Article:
Efficacy and Safety of Intranasal Esketamine in Patients With Treatment-Resistant Depression and Comorbid Chronic Post-traumatic Stress Disorder : Open-Label Single-Arm Pilot Study
Maud Rothärmel, Cherifa Benosman, Wissam El-Hage, Caroline Berjamin, Diane Ribayrol, Olivier Guillin, Raphaël Gaillard, Lucie Berkovitch and Virginie Moulier
Frontiers in Psychiatry, 2022 | Volume 13 | Article 865466
doi : 10.3389/fpsyt.2022.865466
Introduction: Major depressive disorder (MDD) is more likely to resist to usual treatment when it is associated with post-traumatic stress disorder (PTSD). Capitalizing on the effect of ketamine in both treatment-resistant depression (TRD) and PTSD, we conducted a study in order to assess the efficacy of intranasal (IN) Esketamine in patients having TRD with comorbid PTSD.
Materials and Methods: In this open-label, single arm, retrospective pilot study, 11 patients were treated with IN Esketamine (56 or 84 mg) with a longitudinal follow-up of 6 months. IN Esketamine was administered twice weekly during the first month, once weekly during the second month, and then once every 1 or 2 weeks. Patients were assessed with Montgomery-Åsberg Depression Rating Scale (MADRS), Patient Health Questionnaire 9 items, Global Assessment of Functioning (GAF), and Clinical Global Impression-Suicide Scale (CGI-SS).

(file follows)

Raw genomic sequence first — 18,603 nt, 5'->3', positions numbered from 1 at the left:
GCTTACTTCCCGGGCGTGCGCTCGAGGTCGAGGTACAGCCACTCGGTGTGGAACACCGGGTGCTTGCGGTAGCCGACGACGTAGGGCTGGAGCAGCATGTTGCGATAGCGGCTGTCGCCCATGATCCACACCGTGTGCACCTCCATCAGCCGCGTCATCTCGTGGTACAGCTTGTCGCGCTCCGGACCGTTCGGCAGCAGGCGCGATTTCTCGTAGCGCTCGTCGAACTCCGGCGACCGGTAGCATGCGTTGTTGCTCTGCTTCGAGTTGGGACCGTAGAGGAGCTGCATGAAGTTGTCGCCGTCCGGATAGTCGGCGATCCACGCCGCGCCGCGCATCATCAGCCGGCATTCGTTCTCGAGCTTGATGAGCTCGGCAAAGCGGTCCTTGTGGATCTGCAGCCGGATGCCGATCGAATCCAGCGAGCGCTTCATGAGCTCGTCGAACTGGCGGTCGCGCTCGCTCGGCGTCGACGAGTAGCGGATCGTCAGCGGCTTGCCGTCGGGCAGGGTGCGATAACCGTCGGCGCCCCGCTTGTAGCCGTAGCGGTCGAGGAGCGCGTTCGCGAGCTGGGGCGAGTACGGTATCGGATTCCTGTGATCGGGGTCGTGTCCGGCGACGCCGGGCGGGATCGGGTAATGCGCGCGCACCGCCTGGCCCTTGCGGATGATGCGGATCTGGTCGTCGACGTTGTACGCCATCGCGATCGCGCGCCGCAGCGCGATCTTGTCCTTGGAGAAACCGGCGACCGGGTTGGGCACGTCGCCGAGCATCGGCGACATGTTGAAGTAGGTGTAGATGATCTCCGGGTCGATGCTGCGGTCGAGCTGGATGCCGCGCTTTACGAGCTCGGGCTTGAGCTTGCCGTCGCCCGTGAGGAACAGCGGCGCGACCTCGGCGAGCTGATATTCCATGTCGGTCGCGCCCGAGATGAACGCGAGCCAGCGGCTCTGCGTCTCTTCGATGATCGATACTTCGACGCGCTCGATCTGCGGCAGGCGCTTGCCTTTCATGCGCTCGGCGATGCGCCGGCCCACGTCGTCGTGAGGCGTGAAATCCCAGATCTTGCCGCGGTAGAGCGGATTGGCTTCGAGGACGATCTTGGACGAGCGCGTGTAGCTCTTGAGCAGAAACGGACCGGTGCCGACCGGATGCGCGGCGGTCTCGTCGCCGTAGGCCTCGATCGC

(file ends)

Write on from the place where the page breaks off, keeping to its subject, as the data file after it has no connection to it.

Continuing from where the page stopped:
Results: We included 9 women and 2 men (mean age 47.3 ± 11.1 years). The mean (SD) MADRS scores decreased significantly from 38.6 (6.4) at baseline to 18.2 (10.03) after 6 months of IN Esketamine; 7 patients were responders and 3 patients were in remission. The percentage of patients who were moderately to severely suicidal declined from 63.6% at baseline to 27.3% after 1 month of IN Esketamine sessions. No serious adverse reactions were observed.
Conclusion: This study reports the outcomes of 11 severely ill patients with comorbid TRD and PTSD after IN Esketamine treatment. Esketamine significantly improved depression symptoms, suggesting that it is likely to be a treatment of choice in this specific population.
Keywords: Esketamine, treatment-resistant depression, post-traumatic stress disorder, assisted-therapy, trauma-focused psychotherapy
Major depressive disorder (MDD) is a common psychiatric disorder and is considered as one of the leading causes of disability worldwide (1). More than one third of depressed patients fail to fully respond to antidepressant treatments at adequate doses and duration, and are regarded as treatment- resistant depression (TRD) patients (2). Treatment resistance is characterized by an absence of symptomatic remission after the use of two successive trials of antidepressants of different pharmacological classes, well conducted in terms of dosage and duration while ensuring quality compliance (3, 4). A wide range of socio-demographic (female sex, age, financial insecurity, low level of education, etc.) and clinical factors, such as psychiatric and somatic comorbidities, are associated with treatment resistance (3). Post-traumatic Stress Disorder (PTSD) is one of those comorbidities (5, 6). It is a chronic and disabling condition arising after exposure to a severe traumatic event, characterized by persistent reexperiencing, avoidance, and hyperarousal symptoms. Risk for PTSD depends on trauma exposure severity, cumulative number of traumas, and trauma type; interpersonal traumas (physical and sexual assault in the context of relationship) carrying the highest risk (7). Patients with comorbid depression and PTSD have greater functional impairment (8) and their likelihood of suicidality is increased by more than three times compared to individuals with only one of these disorders (9).